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Why Evolution sucks

Posted by
April 20th, 2010 8:36 pm

Have you ever worked with ANY program involving evolution? They all take hours at best, weeks at worst, just to run long enough to get interesting results, let alone to develop.

Way back I used to play with SodaConstructor, an applet where you make 2D moving creatures out of springs and muscles (which are springs that expand and contract according to a sine wave) joined at the ends. A related applet was SodaRace, where you built a track for these creatures to race on, and tried to build the one that got to the end the fastest. Someone made a program that took a creature and randomly varied various aspects of its construction, put a bunch of these mutants on a track, and raced them, picking the fastest ones and repeating this in a process of evolution. It took hours just to get something remotely interesting, and days to come up with a maybe kinda cool result.

Same story for a bunch of life simulators that I’ve tried that you can google for. Usually the story is I run it, see a bunch of weird creatures move around randomly being stupid, and maybe if I leave it running overnight the next day I’ll see a bunch of one creature that moves around randomly, in a way that happens to not consistently lead to death. It’s watching paint dry.

There are several problems with simulating evolution:

  1. It’s hard to come up with a digital environment that will support interesting evolution mechanics without simulating the trillions of atoms and chemical interactions that evolution has to work with. An arbitrary digital environment like a SodaConstructor applet will always have quirks that mean the most efficient creatures – the one most likely to be selected – also use the cheapest tricks and tactics, which includes bugs and glitches if there are any. Evolution will by definition test the very limits of its environment, so the tiniest glitch or imbalance in your simulation will completely throw off the quality of the results, if you ever get any.
  2. No one has yet devised an evolution algorithm that knows which mutations are likely to be effective, so random evolution goes at a snail’s pace. Of course, which mutations will be effective depends entirely on the environment; for complex environments there might never be an algorithm any more efficient than Real Life(tm). This compounds the problem of making a suitable environment in the first place, because it means it could take days between test cycles developing a system that’s already extraordinarily complex.
  3. The results are boring. It’s just the same kind of life (or computer programs) that we already see all around us, except inefficient, inelegant, and ugly, because of their primitive and largely random nature.

Evolution as a theme isn’t necessarily bad. There are other perfectly valid, doable interpretations of it. I’m just saying, if you voted for Evolution thinking you were gonna make an evolution sim, please reconsider.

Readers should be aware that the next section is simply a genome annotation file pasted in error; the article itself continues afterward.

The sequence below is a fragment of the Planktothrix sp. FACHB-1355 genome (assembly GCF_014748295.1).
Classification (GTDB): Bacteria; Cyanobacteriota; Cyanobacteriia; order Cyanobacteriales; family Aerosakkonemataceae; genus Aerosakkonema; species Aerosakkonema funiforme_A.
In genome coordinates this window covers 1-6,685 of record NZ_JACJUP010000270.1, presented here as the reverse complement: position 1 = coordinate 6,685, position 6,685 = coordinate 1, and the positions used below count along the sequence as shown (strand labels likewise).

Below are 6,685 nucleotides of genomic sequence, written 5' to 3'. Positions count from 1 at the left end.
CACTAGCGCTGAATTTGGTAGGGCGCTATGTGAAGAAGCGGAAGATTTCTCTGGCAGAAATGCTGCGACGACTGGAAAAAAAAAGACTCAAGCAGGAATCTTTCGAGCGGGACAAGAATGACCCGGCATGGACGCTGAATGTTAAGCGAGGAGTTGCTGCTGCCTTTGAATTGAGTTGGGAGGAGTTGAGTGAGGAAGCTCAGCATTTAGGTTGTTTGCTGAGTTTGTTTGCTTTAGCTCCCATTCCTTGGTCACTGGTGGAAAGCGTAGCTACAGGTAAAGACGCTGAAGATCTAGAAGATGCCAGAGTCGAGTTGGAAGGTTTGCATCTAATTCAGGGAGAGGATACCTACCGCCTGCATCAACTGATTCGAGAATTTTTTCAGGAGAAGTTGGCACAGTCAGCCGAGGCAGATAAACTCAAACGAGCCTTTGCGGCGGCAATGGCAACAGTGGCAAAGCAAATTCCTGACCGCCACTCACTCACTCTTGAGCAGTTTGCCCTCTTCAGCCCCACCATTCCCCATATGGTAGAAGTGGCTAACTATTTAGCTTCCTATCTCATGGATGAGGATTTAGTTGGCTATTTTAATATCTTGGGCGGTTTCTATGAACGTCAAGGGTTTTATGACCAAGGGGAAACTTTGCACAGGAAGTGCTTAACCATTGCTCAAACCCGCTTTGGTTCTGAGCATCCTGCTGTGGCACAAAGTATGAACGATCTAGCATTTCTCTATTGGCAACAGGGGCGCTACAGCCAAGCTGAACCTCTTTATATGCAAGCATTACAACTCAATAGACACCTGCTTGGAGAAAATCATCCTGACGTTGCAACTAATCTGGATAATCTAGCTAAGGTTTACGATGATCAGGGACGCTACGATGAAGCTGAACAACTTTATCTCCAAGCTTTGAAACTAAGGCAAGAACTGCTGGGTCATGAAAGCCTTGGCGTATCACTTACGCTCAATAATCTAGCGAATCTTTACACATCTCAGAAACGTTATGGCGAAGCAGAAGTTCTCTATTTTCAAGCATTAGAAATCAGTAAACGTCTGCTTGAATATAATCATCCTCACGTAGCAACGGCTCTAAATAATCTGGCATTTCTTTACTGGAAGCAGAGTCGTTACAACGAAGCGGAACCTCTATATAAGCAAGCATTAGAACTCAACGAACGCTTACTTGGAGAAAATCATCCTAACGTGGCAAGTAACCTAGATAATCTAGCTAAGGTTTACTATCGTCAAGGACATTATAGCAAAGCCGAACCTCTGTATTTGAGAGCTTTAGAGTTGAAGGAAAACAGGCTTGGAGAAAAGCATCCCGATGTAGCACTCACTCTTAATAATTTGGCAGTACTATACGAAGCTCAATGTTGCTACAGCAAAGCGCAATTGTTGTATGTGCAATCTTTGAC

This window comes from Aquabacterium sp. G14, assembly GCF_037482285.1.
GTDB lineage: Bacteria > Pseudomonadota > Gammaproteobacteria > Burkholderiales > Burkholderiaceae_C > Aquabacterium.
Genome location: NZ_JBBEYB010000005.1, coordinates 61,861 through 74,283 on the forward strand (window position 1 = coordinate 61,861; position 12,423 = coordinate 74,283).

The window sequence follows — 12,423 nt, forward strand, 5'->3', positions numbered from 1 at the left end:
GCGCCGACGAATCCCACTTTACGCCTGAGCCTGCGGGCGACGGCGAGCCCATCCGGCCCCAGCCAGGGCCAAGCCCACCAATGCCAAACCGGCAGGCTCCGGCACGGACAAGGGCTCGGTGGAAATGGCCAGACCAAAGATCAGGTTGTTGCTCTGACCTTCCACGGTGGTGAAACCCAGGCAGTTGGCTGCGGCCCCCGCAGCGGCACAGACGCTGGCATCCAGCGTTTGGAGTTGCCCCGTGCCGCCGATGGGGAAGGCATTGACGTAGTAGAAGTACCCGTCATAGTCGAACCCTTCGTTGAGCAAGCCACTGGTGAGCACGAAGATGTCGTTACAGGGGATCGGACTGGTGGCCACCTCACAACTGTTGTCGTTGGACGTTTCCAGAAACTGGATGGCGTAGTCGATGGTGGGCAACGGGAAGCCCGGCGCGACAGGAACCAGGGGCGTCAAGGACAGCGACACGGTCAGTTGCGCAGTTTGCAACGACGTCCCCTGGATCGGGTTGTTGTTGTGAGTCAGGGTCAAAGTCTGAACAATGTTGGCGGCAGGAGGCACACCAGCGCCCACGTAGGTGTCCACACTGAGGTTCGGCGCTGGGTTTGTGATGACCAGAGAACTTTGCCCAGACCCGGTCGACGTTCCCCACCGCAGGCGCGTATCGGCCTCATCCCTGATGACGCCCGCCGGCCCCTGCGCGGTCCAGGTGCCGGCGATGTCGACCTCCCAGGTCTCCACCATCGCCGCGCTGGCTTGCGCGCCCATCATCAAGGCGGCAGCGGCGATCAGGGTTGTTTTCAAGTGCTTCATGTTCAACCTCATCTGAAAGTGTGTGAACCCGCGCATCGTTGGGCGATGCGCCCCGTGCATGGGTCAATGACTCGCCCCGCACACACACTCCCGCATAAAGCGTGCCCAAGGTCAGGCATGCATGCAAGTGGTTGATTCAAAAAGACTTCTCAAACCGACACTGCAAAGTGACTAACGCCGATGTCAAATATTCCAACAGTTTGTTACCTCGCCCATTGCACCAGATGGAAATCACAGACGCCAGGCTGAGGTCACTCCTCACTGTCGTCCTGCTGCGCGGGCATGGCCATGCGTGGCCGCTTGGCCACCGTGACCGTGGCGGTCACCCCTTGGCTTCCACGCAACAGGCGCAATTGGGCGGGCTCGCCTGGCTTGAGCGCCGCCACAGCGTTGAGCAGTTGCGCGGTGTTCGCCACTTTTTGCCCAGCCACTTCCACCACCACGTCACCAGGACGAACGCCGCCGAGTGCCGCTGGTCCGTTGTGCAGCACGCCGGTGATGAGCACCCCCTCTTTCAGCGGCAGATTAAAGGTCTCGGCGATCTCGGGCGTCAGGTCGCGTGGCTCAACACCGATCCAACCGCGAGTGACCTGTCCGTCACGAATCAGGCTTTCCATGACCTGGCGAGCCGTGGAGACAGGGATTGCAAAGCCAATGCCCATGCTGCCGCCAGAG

12 Responses to “Why Evolution sucks”

  1. jplur says:

    Nice rant, but like you said there are a ton of interpretations on that theme.

    I tend to down vote themes that use a particular programming trick, i.e. boids or fluid dynamics.

    I also down vote cute themes, like kittens using baked goods as weapons, because I don’t want to barf on my keyboard.

  2. Deepflame says:

    I downvote evolution on grounds that it is way too much work for a 48-hour timeframe. 😛

  3. billknye says:

    The only interesting part of evolution would be, 48 hours to develop the program, maybe let it run for a couple weeks and compare results then.

  4. Codexus says:

    Not to mention that a successful entry could end up creating SkyNet and kill us all. Evolution is bad, mmmm’kay?

  5. bluescrn says:

    I’m another one that’s been downvoting Evolution since LD48 had voting…

    (Agree with Deepflame, to do the theme justice would take well over 48hrs. Could be an interesting theme for a different/longer compo, though)

  6. Tenoch says:

    There are tons of doable games involving evolution, in 48h. I agree about your view on using evolution simulation (like genetic algorithms) inside a game, it would probably suck. But Pokémon has evolution in it. Warcraft 2 has evolution in it (units and buildings). Evolutionists against creationists FPS. Primordial soup RTS. Whatever.

    We know it’s never gonna pass as a theme. But it’s the hope that makes us live!
    Evolution upvoters, unite!

  7. snowyowl says:

    Agree with Tenoch. Nobody said you have to use genetic algorithms. Spore has evolution in the Creature Stage, and it’s an awesome game.

    But yeah, genetic algorithms are overrated.

  8. Jonny D says:

    Never played EVO (for SNES), huh? You’re stuck in the weird idea of evolution that scientists have. We’re game developers. We can do better than that! Evolve literally means “to fly out of”. Take that however you want. Things really just need to change (however the player might control it) over time (however short or long) to satisfy the theme, and many, many interesting games can come of it, even in 48 hours. Evolution + 1!

  9. Jpfed says:

    Chemists say that a sample “evolves” gas when it releases gas. Just in case someone was interested in taking one of the most popular iPhone games out there and making it cross-platform.

  10. rob says:

    Evolution is a great theme. Control Charles Darwin as he explores uncharted islands and collects data to verify his theory.

  11. SonnyBone says:

    Yeah, see?

    Your game doesn’t need to EVOLVE in order for the game to be about evolution.
    In fact, nothing needs to evolve.

    Just make a tactical strategy game where you have to take over certain areas of the USA by adding Creationism to the school curriculum.

    (you play the bad guy, that’s the twist)


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